This video is old and I haven’t written a post about Gang Gang Dance in a while, but neither fact matters. This is a freewheeling ode to getting high on your music.
I really can’t say more. Watch the video.
Diamond Terrifier is the solo project created by saxophone destroyer Sam Hillmer, as a vehicle for the exploration of more nuanced territory than the blast furnace his day job in avant-jazz-noise group Zs embodies. He’s got a new album out which I’ll get to in a moment.
For now, check this:
Twenty seven minutes of otherworldly bliss. I’ve now listened three times in a row. Each set bringing something new to the fore, shifting around the sweet spots. Each time a novel element flashes brighter: the swarming Pharoah Sanders and Don Cherry echoes in the horn play, the primitively menacing percussion, the psychotic guitar threatening to derail everything at one point, even the familiar ghosts hissing between the cracks (hello, He Loved Him Madly). It begins in earnest with Hillmer laying out a lyrical solo somewhere between siren and whale song and progresses to a full band tsunami where we have a synthy bass pulse emerging at times like a ship refusing to sink, only to rise in full sail near the end in a sax-and-laser maelstrom.
This incredible piece is just a taste of what this man creates, something taken to a much more personal and direct place on the new album, Kill The Self That Wants To Kill Yourself. There’s a stream of one of the tracks on the Diamond Terrifier soundcloud, though I believe it works much better as part of the whole.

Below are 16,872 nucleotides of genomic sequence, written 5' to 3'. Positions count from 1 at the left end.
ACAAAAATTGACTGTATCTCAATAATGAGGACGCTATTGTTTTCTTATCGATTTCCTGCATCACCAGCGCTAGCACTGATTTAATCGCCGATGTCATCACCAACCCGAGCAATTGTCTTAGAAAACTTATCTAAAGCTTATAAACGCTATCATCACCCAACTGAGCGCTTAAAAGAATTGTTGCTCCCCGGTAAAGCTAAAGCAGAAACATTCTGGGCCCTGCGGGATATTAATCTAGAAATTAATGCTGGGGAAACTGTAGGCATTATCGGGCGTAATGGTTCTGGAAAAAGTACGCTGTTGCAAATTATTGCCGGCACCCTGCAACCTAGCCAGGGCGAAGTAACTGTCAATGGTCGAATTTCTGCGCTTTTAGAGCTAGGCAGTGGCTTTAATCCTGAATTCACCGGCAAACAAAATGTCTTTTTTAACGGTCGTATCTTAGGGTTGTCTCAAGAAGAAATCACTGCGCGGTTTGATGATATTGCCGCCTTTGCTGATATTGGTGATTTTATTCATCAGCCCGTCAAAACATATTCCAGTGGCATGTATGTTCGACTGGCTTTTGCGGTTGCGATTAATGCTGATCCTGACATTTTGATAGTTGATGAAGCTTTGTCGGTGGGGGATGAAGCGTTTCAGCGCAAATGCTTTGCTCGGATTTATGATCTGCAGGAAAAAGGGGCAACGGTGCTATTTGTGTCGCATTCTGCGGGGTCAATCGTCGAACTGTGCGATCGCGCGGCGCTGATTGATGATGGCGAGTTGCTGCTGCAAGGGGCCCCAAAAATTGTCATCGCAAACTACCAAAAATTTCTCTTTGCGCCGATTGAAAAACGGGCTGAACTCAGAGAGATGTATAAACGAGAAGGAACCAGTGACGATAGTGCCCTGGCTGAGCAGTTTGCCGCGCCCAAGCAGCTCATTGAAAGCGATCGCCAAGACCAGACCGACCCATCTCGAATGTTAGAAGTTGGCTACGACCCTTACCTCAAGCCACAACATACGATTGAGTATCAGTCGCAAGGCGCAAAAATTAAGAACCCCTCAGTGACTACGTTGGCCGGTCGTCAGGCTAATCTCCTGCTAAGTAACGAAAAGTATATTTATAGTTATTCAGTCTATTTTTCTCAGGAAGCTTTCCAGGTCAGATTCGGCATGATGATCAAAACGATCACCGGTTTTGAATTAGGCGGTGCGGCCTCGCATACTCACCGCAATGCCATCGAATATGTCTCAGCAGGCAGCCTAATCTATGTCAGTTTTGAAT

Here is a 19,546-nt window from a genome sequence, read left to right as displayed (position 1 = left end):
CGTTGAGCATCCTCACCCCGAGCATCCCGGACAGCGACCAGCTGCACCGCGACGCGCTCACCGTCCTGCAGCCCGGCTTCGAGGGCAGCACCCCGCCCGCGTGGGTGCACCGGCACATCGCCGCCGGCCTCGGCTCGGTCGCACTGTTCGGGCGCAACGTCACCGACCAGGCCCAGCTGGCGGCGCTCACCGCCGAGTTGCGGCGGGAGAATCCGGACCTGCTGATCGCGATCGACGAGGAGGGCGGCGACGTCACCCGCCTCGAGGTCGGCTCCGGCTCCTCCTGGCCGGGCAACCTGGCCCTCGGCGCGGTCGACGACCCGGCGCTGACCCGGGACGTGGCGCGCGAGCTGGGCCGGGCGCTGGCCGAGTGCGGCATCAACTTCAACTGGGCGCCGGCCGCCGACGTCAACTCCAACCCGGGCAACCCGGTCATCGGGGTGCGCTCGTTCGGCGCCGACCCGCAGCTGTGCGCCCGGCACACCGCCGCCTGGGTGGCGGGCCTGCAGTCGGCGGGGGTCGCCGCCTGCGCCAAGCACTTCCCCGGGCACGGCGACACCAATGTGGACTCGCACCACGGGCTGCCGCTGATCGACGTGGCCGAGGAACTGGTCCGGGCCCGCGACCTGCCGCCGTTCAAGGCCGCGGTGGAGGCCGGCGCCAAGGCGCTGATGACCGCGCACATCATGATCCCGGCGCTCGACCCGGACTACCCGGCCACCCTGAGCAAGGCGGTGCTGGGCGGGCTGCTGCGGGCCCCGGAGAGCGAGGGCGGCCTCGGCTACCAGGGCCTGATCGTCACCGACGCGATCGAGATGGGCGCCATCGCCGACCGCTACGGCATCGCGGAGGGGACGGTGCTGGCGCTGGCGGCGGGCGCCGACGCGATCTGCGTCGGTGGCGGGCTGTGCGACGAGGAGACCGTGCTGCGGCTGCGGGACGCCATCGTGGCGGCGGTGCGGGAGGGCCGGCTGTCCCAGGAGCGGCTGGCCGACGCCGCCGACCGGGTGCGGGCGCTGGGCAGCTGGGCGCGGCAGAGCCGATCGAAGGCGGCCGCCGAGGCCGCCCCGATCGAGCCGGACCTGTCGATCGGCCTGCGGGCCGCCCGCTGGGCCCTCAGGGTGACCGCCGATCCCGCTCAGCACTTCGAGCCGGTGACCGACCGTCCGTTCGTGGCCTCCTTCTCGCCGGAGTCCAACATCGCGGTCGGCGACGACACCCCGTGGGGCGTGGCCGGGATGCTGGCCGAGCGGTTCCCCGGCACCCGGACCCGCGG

There it is. Get it at Northern Spy. They have great prices and (seriously) fast and helpful customer relations.
For fans of: John Coltrane, Terry Riley, Boredoms, Colin Stetson, Anthony Braxton, Ultralyd, adventures
In this first post of 2012 I proudly present my unabashedly belated yet wholeheartedly enthusiastic response to a slice of sound that has not only dominated my listening time for months but brightened my outlook for an important piece of the future of music.
Black Up is one of the best
hiphop albums I’ve heard all year (the year being 2011 but it doesn’t matter), possibly longer. I slept on this at first, honestly, because the name just seemed too hipster, too pitchfork, too much. I pictured a thousand chillwave and witch house bands lined up behind triangles and crosses, a sea of stoned faces, limpid whitewashed guitar and anonymous lazy beats. I pictured nothing interesting or worthy of my time, much less my money. I did not picture something this fucking good.
When most people think of a hiphop artist the vocals come first: style, cadence, and timbre to subject matter and storytelling. The sheer blunt force of the words themselves, inseparable from voice, embodies a delivery system of surface and substance. Crushing the underground binary of either transcending or subverting this natural order, Shabazz Palaces blow hair back with pointillistic dexterity and canny substance while folding the vocals into the dreamlike puzzle box instrumentation itself. Beatific slides like “It’s a feeling, it’s a feeling!” and “Clear some space out, so we can space out” are amplified by the very way they emerge through cloudbusting moments of clarity in the mix. The production is the most intricate and interesting I’ve heard in an impossible stretch of time. Huge and futuristic and swarming like Cannibal Ox (one of my all time favorites) but delicate and minimal in places, sometimes in the same song. Relentlessly kaleidoscopic on a track-to-track basis like Madvillain and equally playful. Taking each second as an opportunity for left turns, trap doors, and extraterrestrial launches like the best Flying Lotus material. I’m uncomfortable reducing this experience to references but they help paint a picture. Thrilling, gorgeous, head nodding and hypnotizing, worthy on its own as pure sound yet never subsuming the oft-poignant vocals, the meaning of Black Up is delivered fresh and phonetic, kinetic, poetic. I sink deeper, hearing more each time. Romantic, political, angry, meditative, militant, optimistic, futuristic, this blurs free-association and laser focus in the same moment, words and sounds in the same experience.